House of the Dragon season 2 review: The Dance of Dragons truly begins in fiery triumph

The series premieres on Sky on Monday, 17 June

Emma D'Arcy as Princess / Queen Rhaenyra Targaryen in House of the Dragon S2. (Sky/HBO)
Emma D'Arcy as Queen Rhaenyra Targaryen in House of the Dragon Season 2, which returns on 17 June. (Sky/HBO)

There was a time when House of the Dragon had a question hanging over it, could it redeem Game of Thrones? And could it possibly hope to surpass it? Season 2 certainly suggests it will.

Taking place almost immediately after the events of the first season's shocking finale, the show throws its characters from the frying pan and into the dragon fire. With her son Lucerys dead and the Iron Throne still out of reach, Rhaenyra Targaryen (Emma D'Arcy) is baying for blood, and is determined to find a way to regain her birthright.

Westeros is split between the Blacks and the Greens, those loyal to Rhaenyra and those who stand with her half-brother, and current ruler, Aegon Targaryen (Tom Glynn-Carney). Each side have their supporters — Rhaenyra has her children, Daemon (Matt Smith), Rhaenys (Eve Best) and of course their dragons, while Aegon has his mother Alicent Hightower (Olivia Cooke), his blood-thirsty brother Aemond (Ewan Mitchell), and his grandfather Otto (Rhys Ifans) as his hand.

Olivia Cooke as Queen / Dowager Queen Alicent Hightower in House of the Dragon S2. (Sky/HBO)
Olivia Cooke as Dowager Queen Alicent Hightower, she and Emma D'Arcy are phenomenal leads in season 2. (Sky/HBO)

Season 1 may have set the stage but season 2 is where the real Dance of Dragons begins, the Targaryen civil war so bloody and brutal it became enshrined in legend by the time of Game of Thrones. Rhaenyra and Aegon's camps are preparing for war, with individuals on both sides ready to shed blood in their rulers name — and, boy, does the show deliver on this promise.

Read more: June is the battle of the streamers, but who will win?

Every episode is a triumph, with each actor delivering exceptional performances no matter the scene. D'Arcy and Cooke lead the cast impressively as Rhaenyra and Alicent, they draw viewers in and hold that power with their emotional, thought-provoking takes of their respective characters.

Smith matches this high bar well as Daemon, particularly when he steps into his own cerebral tale away from Rhaenyra which allows him to pull at his character's flaws and vulnerabilities.

Matt Smith as Prince Daemon Targaryen in House of the Dragon S2. (Sky/HBO)
Matt Smith as Prince Daemon Targaryen in House of the Dragon Season 2, in which he delivers a thought-provoking performance. (Sky/HBO)

Glynn-Carney and Mitchell are also given room to thrive in Season 2 after being late additions into the story last season because of the show's time-skip formula.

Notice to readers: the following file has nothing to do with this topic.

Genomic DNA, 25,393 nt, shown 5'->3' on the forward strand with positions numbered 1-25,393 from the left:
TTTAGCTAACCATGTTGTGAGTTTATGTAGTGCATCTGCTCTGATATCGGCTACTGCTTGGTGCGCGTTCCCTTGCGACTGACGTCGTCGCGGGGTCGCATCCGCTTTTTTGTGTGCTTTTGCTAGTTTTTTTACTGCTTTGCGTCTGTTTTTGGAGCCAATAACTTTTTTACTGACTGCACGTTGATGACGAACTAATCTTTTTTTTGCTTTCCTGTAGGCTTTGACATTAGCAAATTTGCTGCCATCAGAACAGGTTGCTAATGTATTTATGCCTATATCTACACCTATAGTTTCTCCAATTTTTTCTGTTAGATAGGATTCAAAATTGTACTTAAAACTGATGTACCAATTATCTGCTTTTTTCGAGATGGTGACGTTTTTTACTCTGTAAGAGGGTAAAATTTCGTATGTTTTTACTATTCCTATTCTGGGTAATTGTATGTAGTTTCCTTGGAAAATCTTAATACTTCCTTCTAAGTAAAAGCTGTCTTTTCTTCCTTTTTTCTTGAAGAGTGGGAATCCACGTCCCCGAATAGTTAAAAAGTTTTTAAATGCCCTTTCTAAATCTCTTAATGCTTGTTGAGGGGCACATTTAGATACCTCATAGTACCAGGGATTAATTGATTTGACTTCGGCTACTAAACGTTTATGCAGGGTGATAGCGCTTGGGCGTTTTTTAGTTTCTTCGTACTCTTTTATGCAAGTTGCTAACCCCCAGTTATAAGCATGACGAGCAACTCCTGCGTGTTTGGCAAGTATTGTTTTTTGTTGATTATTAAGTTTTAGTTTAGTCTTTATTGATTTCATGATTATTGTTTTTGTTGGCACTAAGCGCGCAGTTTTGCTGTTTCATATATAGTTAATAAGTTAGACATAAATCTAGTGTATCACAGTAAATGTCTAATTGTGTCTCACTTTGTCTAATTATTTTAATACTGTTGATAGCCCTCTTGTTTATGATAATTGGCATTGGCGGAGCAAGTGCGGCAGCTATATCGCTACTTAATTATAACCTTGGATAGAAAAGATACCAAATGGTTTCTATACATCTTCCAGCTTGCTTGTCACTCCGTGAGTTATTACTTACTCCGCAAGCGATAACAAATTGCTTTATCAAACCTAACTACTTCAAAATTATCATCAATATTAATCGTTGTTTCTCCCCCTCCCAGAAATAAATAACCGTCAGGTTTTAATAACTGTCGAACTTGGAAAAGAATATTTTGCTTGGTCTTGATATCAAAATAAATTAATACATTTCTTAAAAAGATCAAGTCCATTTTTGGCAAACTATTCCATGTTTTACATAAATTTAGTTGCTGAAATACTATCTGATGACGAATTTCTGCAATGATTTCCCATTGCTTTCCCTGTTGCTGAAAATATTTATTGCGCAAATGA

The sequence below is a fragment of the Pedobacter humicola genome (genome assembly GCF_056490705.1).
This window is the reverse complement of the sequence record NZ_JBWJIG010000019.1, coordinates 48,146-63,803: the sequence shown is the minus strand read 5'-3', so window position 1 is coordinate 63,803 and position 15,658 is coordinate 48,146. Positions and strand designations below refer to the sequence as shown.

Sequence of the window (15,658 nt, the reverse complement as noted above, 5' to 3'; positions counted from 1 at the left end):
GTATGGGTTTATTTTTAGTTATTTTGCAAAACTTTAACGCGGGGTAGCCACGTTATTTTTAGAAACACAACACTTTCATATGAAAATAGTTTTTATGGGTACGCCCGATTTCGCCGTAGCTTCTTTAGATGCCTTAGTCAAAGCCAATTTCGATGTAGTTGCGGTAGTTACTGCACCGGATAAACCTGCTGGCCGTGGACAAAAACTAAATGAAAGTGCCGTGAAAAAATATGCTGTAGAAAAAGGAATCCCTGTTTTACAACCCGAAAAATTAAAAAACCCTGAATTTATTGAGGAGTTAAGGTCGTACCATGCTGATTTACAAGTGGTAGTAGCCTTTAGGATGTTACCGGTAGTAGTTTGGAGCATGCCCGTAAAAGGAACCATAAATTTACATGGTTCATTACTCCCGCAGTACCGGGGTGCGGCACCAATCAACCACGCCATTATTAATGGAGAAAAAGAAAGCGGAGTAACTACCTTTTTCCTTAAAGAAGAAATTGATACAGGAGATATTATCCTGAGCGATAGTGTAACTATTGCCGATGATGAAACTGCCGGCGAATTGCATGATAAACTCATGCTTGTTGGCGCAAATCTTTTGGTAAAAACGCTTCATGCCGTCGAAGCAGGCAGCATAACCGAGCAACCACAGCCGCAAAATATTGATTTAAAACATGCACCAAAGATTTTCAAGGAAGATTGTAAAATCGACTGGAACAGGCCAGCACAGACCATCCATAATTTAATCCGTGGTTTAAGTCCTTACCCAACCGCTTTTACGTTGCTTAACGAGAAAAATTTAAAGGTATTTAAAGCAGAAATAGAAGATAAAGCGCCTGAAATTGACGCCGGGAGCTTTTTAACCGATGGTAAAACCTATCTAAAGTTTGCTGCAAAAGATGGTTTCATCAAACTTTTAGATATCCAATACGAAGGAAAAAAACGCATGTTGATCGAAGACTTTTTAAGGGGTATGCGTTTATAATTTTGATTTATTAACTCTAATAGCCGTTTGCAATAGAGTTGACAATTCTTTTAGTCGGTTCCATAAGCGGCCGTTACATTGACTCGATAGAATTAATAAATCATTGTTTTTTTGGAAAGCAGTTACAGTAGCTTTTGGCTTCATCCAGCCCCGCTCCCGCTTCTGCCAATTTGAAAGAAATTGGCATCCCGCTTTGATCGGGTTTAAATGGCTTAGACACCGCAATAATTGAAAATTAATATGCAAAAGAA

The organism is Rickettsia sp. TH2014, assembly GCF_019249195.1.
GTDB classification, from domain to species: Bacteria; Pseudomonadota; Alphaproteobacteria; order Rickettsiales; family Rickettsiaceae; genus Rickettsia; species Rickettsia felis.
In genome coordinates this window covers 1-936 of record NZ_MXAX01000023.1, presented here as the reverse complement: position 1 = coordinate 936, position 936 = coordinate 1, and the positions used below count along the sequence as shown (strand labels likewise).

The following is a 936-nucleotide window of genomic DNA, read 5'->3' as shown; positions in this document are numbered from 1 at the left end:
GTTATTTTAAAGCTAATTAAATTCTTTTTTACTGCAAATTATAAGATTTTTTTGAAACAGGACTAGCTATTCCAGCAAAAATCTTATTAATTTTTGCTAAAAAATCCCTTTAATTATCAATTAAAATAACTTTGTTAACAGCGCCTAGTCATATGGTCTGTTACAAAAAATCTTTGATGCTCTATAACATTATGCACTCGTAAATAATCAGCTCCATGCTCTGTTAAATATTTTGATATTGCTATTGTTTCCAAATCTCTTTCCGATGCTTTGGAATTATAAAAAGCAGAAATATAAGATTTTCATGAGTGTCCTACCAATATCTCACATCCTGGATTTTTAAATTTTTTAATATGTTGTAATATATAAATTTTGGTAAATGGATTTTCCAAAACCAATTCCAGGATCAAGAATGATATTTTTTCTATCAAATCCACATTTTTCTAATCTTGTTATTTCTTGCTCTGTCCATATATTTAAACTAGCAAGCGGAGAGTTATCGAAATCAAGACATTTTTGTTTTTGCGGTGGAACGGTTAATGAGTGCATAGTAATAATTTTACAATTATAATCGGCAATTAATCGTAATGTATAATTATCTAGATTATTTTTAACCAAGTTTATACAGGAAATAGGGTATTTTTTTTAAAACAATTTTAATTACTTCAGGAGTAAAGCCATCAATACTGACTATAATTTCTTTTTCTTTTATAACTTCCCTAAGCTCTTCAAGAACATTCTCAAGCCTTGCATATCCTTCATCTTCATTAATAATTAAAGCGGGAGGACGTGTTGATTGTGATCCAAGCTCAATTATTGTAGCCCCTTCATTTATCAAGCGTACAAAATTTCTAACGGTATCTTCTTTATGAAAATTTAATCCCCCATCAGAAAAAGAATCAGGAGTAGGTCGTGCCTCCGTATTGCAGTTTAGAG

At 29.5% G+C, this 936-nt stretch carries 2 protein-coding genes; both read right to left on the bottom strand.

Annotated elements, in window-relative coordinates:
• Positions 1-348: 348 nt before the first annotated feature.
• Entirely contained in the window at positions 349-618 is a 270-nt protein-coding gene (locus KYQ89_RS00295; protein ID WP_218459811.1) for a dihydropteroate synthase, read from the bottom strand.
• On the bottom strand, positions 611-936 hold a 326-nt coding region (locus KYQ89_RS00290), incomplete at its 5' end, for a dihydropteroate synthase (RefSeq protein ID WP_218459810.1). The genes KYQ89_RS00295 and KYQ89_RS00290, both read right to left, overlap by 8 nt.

Glynn-Carney depicts Aegon like a petulant child, someone desperate to be taken seriously and who is quick to anger when this doesn't come to pass. His performance is reminiscent of Jack Gleeson's Joffrey Baratheon, which is meant as a compliment of course.

Mitchell too is fascinating as Aemond, a character who is as cruel as he is cunning. The actor amps up the villainy of his character without making him a caricature, a look or change of expression can sometimes be enough to terrify and he is a formidable player in this ensemble.

Ewan Mitchell as Prince Aemond Targaryen in House of the Dragon S1. (HBO/Sky)
House of the Dragon is like Game of Thrones at its peak, full of stunning set pieces and costumes, with slick script and awe-inspiring action. (HBO/Sky)

House of the Dragon is still full of all the things viewers have come to love, the court intrigue and the deception, but most importantly the action. In the four episodes given to press, war is simmering under the surface but the violence that is used is done so to great effect — especially when the dragons come out to fight.

What other critics thought:

The Telegraph: A soaring, roaring blockbuster to rival anything in the cinema (3-min read)

The Wrap: War Makes the ‘Game of Thrones’ Prequel Even Better (5-min read)

Evening Standard: A roaring, blazing return to the world of Game of Thrones (3-min read)

The show's fourth episode is particularly breathtaking because of its action, which will leave viewers in awe when it reaches its shocking conclusion. It is everything that fans would want from the franchise, brutal, dramatic and heartbreaking. The war that is waged in the episode even matches the heights of Battle of the Bastards, one of the flagship show's best episodes, with its action and emotion.

House of the Dragon's second season is what Game of Thrones was at its peak, full of stunning set pieces and costumes, with a slick script and awe-inspiring action. From what has been seen of season 2 so far, there's little question that the show has the potential to completely eclipse its predecessor if it keeps up this momentum.

  • 📺 Where to watch House of the Dragon: Sky Atlantic and NOW from Monday, 17 June

  • ⭐️ Our rating: 5/5

  • 🍿 Watch it if you liked: Game of Thrones, The Wheel of Time, The Lord of the Rings

  • 🎭 Who's in it?: Emma D'Arcy, Olivia Cooke, Matt Smith, Ewan Mitchell, Tom Glynn-Carney, Eve Best, Steve Toussaint, Fabien Frankel, Rhys Ifans.

  • How long is it? 8 x 60 minute episodes

  • 📖 What’s it about? Following the shocking events of season one, Westeros is split between the Blacks and the Greens with Rhaenyra Targaryen determined to regain her throne after Alicent Hightower took it for her son Aegon.